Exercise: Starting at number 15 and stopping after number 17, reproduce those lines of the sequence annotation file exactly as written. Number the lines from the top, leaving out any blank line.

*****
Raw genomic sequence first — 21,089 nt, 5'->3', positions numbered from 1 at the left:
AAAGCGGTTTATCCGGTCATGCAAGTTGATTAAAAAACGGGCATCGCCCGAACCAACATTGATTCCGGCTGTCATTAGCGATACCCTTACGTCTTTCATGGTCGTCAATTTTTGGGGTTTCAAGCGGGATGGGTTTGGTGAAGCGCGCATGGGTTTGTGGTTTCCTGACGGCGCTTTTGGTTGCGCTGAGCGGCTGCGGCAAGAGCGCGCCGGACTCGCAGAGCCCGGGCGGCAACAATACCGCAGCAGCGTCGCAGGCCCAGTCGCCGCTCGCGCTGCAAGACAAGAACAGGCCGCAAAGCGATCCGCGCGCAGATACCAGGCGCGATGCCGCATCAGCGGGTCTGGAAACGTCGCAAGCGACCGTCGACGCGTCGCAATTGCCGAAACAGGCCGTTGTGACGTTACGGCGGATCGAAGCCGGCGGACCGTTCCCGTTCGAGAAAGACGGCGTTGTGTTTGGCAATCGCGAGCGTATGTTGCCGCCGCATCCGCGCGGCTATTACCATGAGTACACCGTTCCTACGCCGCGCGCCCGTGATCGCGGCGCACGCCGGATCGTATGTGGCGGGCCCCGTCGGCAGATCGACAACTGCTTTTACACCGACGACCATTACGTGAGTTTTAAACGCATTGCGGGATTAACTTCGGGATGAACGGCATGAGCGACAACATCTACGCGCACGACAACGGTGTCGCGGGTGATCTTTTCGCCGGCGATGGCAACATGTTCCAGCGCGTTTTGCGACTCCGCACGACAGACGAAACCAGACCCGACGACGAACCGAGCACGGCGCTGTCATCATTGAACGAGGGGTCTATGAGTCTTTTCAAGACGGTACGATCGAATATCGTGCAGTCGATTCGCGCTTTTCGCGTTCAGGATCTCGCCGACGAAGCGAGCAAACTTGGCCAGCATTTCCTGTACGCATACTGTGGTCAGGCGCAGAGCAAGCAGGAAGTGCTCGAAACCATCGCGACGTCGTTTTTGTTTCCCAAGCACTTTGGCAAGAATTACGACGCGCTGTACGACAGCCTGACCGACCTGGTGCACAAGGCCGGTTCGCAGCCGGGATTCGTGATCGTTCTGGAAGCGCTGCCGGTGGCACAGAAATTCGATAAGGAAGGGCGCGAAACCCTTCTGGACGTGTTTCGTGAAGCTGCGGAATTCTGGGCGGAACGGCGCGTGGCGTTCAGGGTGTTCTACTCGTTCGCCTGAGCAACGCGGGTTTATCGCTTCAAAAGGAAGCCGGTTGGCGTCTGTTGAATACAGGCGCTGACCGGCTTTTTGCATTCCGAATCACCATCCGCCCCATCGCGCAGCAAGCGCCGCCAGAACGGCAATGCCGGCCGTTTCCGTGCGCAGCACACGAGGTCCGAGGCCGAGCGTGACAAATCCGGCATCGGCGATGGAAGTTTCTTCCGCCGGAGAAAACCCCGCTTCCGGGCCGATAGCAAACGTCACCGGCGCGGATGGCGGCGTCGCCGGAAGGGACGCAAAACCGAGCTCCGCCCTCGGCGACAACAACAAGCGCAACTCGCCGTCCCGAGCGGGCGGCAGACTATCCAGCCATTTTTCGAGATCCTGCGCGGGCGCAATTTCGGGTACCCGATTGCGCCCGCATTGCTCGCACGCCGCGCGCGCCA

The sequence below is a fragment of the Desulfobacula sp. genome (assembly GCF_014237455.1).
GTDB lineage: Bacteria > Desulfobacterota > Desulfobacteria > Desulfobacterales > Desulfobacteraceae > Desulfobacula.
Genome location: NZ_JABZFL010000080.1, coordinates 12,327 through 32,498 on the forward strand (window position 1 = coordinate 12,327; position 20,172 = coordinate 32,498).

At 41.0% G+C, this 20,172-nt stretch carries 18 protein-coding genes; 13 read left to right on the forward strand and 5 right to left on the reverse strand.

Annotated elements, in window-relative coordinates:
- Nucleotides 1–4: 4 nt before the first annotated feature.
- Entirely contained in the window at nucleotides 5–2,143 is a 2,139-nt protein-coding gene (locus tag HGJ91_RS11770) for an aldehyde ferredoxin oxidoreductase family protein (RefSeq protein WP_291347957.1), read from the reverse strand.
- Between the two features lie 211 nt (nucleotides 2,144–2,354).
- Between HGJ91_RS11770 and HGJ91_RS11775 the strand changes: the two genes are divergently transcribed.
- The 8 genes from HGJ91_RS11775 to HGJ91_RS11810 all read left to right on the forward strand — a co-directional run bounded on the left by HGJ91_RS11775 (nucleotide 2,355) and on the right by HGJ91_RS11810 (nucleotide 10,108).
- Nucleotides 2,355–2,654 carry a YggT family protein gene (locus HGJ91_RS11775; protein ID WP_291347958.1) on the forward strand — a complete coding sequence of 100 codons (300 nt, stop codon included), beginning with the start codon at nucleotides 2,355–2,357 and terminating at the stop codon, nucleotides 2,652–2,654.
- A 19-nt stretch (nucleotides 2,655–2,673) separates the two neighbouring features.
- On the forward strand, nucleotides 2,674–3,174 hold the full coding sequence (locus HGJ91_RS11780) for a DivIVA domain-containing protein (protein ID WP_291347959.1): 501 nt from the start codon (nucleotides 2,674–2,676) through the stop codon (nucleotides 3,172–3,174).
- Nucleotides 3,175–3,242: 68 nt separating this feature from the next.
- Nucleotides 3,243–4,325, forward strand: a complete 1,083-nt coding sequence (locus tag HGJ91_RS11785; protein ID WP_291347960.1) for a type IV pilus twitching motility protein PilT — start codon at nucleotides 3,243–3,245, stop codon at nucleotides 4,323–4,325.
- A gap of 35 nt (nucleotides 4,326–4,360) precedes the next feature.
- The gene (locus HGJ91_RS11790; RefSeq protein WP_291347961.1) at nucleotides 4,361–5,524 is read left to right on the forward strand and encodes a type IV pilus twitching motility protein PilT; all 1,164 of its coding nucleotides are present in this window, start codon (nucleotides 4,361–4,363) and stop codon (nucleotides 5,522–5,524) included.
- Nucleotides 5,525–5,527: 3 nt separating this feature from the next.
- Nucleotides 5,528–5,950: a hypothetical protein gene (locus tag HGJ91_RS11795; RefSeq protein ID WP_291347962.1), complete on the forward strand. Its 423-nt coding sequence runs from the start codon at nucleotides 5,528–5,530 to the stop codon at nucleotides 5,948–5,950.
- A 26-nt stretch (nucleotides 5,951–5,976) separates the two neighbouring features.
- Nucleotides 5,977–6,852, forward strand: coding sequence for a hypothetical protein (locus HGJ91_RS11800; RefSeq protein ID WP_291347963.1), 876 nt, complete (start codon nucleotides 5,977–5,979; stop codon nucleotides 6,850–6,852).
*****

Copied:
- On the forward strand, nucleotides 2,674–3,174 hold the full coding sequence (locus HGJ91_RS11780) for a DivIVA domain-containing protein (protein ID WP_291347959.1): 501 nt from the start codon (nucleotides 2,674–2,676) through the stop codon (nucleotides 3,172–3,174).
- Nucleotides 3,175–3,242: 68 nt separating this feature from the next.
- Nucleotides 3,243–4,325, forward strand: a complete 1,083-nt coding sequence (locus tag HGJ91_RS11785; protein ID WP_291347960.1) for a type IV pilus twitching motility protein PilT — start codon at nucleotides 3,243–3,245, stop codon at nucleotides 4,323–4,325.